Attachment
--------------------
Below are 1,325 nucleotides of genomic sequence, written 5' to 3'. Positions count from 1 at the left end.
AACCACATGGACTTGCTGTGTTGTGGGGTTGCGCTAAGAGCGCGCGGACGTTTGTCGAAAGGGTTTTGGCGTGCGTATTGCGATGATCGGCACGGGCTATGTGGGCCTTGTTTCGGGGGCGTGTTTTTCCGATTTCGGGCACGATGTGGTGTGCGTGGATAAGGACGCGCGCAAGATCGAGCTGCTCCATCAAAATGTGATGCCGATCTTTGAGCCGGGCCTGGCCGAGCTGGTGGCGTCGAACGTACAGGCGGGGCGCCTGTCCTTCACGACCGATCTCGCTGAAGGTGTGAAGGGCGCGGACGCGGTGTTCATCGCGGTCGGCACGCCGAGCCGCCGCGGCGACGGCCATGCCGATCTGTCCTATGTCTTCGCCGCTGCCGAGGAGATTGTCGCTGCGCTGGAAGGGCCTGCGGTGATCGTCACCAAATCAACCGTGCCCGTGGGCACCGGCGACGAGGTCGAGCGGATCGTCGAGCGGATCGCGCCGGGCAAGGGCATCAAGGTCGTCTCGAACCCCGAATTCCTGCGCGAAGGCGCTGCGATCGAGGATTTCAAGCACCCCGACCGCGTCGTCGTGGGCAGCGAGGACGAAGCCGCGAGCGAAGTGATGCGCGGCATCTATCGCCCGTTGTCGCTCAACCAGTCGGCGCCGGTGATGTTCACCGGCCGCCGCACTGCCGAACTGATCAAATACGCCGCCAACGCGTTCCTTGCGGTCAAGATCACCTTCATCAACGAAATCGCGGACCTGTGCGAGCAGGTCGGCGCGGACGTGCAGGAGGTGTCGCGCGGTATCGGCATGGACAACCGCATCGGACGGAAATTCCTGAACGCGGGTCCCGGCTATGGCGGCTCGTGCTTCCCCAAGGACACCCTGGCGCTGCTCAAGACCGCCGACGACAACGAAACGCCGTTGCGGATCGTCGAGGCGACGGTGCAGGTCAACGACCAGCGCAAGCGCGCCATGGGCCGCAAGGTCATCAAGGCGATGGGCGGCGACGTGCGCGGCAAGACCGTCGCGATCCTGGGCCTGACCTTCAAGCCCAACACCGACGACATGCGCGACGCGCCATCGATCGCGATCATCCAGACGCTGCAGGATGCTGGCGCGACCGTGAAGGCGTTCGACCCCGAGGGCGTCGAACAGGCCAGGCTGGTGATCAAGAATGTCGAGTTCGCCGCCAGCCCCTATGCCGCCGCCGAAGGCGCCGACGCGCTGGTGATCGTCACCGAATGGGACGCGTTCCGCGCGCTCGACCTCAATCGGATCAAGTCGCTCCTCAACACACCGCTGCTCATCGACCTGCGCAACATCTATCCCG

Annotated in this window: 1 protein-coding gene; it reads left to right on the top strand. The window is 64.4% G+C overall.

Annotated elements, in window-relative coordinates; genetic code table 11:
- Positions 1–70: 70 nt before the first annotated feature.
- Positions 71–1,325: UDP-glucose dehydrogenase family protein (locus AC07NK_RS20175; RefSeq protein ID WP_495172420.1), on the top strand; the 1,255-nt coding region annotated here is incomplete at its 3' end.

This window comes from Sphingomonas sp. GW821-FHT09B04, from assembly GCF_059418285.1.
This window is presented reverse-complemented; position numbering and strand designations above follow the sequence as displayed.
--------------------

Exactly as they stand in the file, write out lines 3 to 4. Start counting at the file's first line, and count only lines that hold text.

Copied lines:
Annotated in this window: 1 protein-coding gene; it reads left to right on the top strand. The window is 64.4% G+C overall.

Annotated elements, in window-relative coordinates; genetic code table 11: